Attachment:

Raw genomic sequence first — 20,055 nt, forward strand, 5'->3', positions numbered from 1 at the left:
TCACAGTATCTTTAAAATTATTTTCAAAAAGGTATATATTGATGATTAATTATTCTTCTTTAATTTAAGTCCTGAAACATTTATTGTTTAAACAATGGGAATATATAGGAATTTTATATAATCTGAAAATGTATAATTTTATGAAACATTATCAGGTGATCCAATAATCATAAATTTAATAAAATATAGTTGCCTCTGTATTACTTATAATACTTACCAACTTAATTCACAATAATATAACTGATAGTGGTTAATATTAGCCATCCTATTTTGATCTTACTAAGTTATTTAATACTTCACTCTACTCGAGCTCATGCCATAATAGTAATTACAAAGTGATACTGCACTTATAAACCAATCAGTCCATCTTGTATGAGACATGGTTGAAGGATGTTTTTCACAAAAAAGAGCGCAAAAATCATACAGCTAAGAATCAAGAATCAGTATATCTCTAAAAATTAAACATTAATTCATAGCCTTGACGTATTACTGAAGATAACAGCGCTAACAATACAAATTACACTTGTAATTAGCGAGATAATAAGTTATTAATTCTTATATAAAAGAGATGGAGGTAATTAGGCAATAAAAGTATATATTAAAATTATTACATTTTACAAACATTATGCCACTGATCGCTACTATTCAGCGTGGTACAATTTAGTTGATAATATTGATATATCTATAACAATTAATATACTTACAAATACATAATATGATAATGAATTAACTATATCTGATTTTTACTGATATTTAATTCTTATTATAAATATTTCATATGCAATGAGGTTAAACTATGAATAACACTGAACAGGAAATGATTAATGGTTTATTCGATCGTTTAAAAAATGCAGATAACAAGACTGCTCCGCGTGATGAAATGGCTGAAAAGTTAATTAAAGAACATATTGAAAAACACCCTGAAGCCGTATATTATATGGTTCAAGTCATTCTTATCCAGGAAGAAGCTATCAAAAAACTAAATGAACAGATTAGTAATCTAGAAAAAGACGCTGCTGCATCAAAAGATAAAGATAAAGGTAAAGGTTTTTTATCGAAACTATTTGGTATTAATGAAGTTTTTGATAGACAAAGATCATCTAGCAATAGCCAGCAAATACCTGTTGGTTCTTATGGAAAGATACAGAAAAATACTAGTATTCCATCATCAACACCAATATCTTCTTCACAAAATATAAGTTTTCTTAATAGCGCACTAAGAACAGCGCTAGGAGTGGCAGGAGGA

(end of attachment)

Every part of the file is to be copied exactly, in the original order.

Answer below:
Raw genomic sequence first — 20,055 nt, forward strand, 5'->3', positions numbered from 1 at the left:
TCACAGTATCTTTAAAATTATTTTCAAAAAGGTATATATTGATGATTAATTATTCTTCTTTAATTTAAGTCCTGAAACATTTATTGTTTAAACAATGGGAATATATAGGAATTTTATATAATCTGAAAATGTATAATTTTATGAAACATTATCAGGTGATCCAATAATCATAAATTTAATAAAATATAGTTGCCTCTGTATTACTTATAATACTTACCAACTTAATTCACAATAATATAACTGATAGTGGTTAATATTAGCCATCCTATTTTGATCTTACTAAGTTATTTAATACTTCACTCTACTCGAGCTCATGCCATAATAGTAATTACAAAGTGATACTGCACTTATAAACCAATCAGTCCATCTTGTATGAGACATGGTTGAAGGATGTTTTTCACAAAAAAGAGCGCAAAAATCATACAGCTAAGAATCAAGAATCAGTATATCTCTAAAAATTAAACATTAATTCATAGCCTTGACGTATTACTGAAGATAACAGCGCTAACAATACAAATTACACTTGTAATTAGCGAGATAATAAGTTATTAATTCTTATATAAAAGAGATGGAGGTAATTAGGCAATAAAAGTATATATTAAAATTATTACATTTTACAAACATTATGCCACTGATCGCTACTATTCAGCGTGGTACAATTTAGTTGATAATATTGATATATCTATAACAATTAATATACTTACAAATACATAATATGATAATGAATTAACTATATCTGATTTTTACTGATATTTAATTCTTATTATAAATATTTCATATGCAATGAGGTTAAACTATGAATAACACTGAACAGGAAATGATTAATGGTTTATTCGATCGTTTAAAAAATGCAGATAACAAGACTGCTCCGCGTGATGAAATGGCTGAAAAGTTAATTAAAGAACATATTGAAAAACACCCTGAAGCCGTATATTATATGGTTCAAGTCATTCTTATCCAGGAAGAAGCTATCAAAAAACTAAATGAACAGATTAGTAATCTAGAAAAAGACGCTGCTGCATCAAAAGATAAAGATAAAGGTAAAGGTTTTTTATCGAAACTATTTGGTATTAATGAAGTTTTTGATAGACAAAGATCATCTAGCAATAGCCAGCAAATACCTGTTGGTTCTTATGGAAAGATACAGAAAAATACTAGTATTCCATCATCAACACCAATATCTTCTTCACAAAATATAAGTTTTCTTAATAGCGCACTAAGAACAGCGCTAGGAGTGGCAGGAGGA